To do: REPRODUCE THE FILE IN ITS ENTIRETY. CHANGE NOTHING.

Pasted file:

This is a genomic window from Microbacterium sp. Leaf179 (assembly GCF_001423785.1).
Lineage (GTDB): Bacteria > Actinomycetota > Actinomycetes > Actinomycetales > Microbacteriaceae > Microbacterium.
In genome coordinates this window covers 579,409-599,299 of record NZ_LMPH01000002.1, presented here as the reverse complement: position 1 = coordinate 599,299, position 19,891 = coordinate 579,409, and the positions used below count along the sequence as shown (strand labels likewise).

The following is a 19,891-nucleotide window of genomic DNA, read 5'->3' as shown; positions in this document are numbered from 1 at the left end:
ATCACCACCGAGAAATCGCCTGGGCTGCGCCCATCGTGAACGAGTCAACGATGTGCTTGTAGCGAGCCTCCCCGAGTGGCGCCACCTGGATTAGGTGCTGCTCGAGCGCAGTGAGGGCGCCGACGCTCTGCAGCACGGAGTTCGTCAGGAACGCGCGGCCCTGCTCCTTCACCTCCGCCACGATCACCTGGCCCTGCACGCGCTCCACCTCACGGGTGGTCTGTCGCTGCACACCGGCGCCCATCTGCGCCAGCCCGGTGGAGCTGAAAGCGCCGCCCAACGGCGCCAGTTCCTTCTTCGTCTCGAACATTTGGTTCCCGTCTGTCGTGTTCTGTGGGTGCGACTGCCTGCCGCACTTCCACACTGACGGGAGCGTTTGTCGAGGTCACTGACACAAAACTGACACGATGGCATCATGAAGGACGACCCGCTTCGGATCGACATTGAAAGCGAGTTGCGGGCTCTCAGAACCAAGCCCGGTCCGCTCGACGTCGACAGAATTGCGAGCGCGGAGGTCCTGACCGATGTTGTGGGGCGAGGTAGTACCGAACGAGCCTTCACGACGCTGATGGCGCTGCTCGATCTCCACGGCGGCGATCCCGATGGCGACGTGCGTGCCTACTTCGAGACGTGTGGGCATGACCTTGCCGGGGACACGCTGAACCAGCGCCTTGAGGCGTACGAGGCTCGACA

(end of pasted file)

This is a genomic window from Microbacterium sp. Leaf179 (assembly GCF_001423785.1).
Lineage (GTDB): Bacteria > Actinomycetota > Actinomycetes > Actinomycetales > Microbacteriaceae > Microbacterium.
In genome coordinates this window covers 579,409-599,299 of record NZ_LMPH01000002.1, presented here as the reverse complement: position 1 = coordinate 599,299, position 19,891 = coordinate 579,409, and the positions used below count along the sequence as shown (strand labels likewise).

The following is a 19,891-nucleotide window of genomic DNA, read 5'->3' as shown; positions in this document are numbered from 1 at the left end:
ATCACCACCGAGAAATCGCCTGGGCTGCGCCCATCGTGAACGAGTCAACGATGTGCTTGTAGCGAGCCTCCCCGAGTGGCGCCACCTGGATTAGGTGCTGCTCGAGCGCAGTGAGGGCGCCGACGCTCTGCAGCACGGAGTTCGTCAGGAACGCGCGGCCCTGCTCCTTCACCTCCGCCACGATCACCTGGCCCTGCACGCGCTCCACCTCACGGGTGGTCTGTCGCTGCACACCGGCGCCCATCTGCGCCAGCCCGGTGGAGCTGAAAGCGCCGCCCAACGGCGCCAGTTCCTTCTTCGTCTCGAACATTTGGTTCCCGTCTGTCGTGTTCTGTGGGTGCGACTGCCTGCCGCACTTCCACACTGACGGGAGCGTTTGTCGAGGTCACTGACACAAAACTGACACGATGGCATCATGAAGGACGACCCGCTTCGGATCGACATTGAAAGCGAGTTGCGGGCTCTCAGAACCAAGCCCGGTCCGCTCGACGTCGACAGAATTGCGAGCGCGGAGGTCCTGACCGATGTTGTGGGGCGAGGTAGTACCGAACGAGCCTTCACGACGCTGATGGCGCTGCTCGATCTCCACGGCGGCGATCCCGATGGCGACGTGCGTGCCTACTTCGAGACGTGTGGGCATGACCTTGCCGGGGACACGCTGAACCAGCGCCTTGAGGCGTACGAGGCTCGACA